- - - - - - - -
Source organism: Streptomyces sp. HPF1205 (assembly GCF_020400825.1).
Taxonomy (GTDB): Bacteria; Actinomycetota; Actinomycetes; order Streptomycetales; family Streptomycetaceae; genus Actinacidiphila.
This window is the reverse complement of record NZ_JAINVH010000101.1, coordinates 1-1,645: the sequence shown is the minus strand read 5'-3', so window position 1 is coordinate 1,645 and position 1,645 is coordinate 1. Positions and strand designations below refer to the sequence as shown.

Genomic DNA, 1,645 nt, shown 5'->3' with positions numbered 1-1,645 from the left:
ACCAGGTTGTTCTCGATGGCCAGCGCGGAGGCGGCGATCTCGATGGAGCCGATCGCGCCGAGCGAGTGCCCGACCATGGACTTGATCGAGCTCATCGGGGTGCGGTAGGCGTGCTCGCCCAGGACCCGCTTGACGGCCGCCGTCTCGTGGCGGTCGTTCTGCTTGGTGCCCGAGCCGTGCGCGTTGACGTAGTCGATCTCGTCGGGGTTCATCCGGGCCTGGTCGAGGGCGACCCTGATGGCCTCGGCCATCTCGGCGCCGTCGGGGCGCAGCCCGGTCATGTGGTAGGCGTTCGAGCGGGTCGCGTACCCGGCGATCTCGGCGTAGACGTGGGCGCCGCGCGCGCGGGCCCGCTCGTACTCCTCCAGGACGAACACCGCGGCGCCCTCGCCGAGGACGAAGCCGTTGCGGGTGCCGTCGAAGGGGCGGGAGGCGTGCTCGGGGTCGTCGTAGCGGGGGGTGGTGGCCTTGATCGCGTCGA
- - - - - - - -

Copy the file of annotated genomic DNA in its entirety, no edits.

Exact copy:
Source organism: Streptomyces sp. HPF1205 (assembly GCF_020400825.1).
Taxonomy (GTDB): Bacteria; Actinomycetota; Actinomycetes; order Streptomycetales; family Streptomycetaceae; genus Actinacidiphila.
This window is the reverse complement of record NZ_JAINVH010000101.1, coordinates 1-1,645: the sequence shown is the minus strand read 5'-3', so window position 1 is coordinate 1,645 and position 1,645 is coordinate 1. Positions and strand designations below refer to the sequence as shown.

Genomic DNA, 1,645 nt, shown 5'->3' with positions numbered 1-1,645 from the left:
ACCAGGTTGTTCTCGATGGCCAGCGCGGAGGCGGCGATCTCGATGGAGCCGATCGCGCCGAGCGAGTGCCCGACCATGGACTTGATCGAGCTCATCGGGGTGCGGTAGGCGTGCTCGCCCAGGACCCGCTTGACGGCCGCCGTCTCGTGGCGGTCGTTCTGCTTGGTGCCCGAGCCGTGCGCGTTGACGTAGTCGATCTCGTCGGGGTTCATCCGGGCCTGGTCGAGGGCGACCCTGATGGCCTCGGCCATCTCGGCGCCGTCGGGGCGCAGCCCGGTCATGTGGTAGGCGTTCGAGCGGGTCGCGTACCCGGCGATCTCGGCGTAGACGTGGGCGCCGCGCGCGCGGGCCCGCTCGTACTCCTCCAGGACGAACACCGCGGCGCCCTCGCCGAGGACGAAGCCGTTGCGGGTGCCGTCGAAGGGGCGGGAGGCGTGCTCGGGGTCGTCGTAGCGGGGGGTGGTGGCCTTGATCGCGTCGA